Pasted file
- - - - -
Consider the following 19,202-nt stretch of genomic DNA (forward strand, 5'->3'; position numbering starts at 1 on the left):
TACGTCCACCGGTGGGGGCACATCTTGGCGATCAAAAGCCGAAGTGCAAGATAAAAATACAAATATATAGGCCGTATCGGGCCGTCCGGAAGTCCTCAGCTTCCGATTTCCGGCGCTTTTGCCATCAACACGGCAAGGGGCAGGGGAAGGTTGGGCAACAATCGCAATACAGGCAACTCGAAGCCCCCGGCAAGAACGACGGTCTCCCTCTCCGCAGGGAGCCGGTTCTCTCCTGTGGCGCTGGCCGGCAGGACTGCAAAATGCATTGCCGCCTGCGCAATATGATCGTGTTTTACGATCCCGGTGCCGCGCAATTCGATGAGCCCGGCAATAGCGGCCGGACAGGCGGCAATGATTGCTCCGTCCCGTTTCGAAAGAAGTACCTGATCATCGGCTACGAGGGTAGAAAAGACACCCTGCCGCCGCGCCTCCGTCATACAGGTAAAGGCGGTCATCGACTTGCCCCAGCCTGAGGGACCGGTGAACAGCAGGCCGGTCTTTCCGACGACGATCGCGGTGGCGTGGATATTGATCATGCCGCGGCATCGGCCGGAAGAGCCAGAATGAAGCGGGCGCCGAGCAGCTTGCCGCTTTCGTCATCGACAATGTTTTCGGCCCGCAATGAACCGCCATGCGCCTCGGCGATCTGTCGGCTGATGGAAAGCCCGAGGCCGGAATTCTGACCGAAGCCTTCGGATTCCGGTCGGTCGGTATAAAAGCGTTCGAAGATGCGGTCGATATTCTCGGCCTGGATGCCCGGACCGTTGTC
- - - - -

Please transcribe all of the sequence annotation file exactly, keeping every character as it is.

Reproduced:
Consider the following 19,202-nt stretch of genomic DNA (forward strand, 5'->3'; position numbering starts at 1 on the left):
TACGTCCACCGGTGGGGGCACATCTTGGCGATCAAAAGCCGAAGTGCAAGATAAAAATACAAATATATAGGCCGTATCGGGCCGTCCGGAAGTCCTCAGCTTCCGATTTCCGGCGCTTTTGCCATCAACACGGCAAGGGGCAGGGGAAGGTTGGGCAACAATCGCAATACAGGCAACTCGAAGCCCCCGGCAAGAACGACGGTCTCCCTCTCCGCAGGGAGCCGGTTCTCTCCTGTGGCGCTGGCCGGCAGGACTGCAAAATGCATTGCCGCCTGCGCAATATGATCGTGTTTTACGATCCCGGTGCCGCGCAATTCGATGAGCCCGGCAATAGCGGCCGGACAGGCGGCAATGATTGCTCCGTCCCGTTTCGAAAGAAGTACCTGATCATCGGCTACGAGGGTAGAAAAGACACCCTGCCGCCGCGCCTCCGTCATACAGGTAAAGGCGGTCATCGACTTGCCCCAGCCTGAGGGACCGGTGAACAGCAGGCCGGTCTTTCCGACGACGATCGCGGTGGCGTGGATATTGATCATGCCGCGGCATCGGCCGGAAGAGCCAGAATGAAGCGGGCGCCGAGCAGCTTGCCGCTTTCGTCATCGACAATGTTTTCGGCCCGCAATGAACCGCCATGCGCCTCGGCGATCTGTCGGCTGATGGAAAGCCCGAGGCCGGAATTCTGACCGAAGCCTTCGGATTCCGGTCGGTCGGTATAAAAGCGTTCGAAGATGCGGTCGATATTCTCGGCCTGGATGCCCGGACCGTTGTC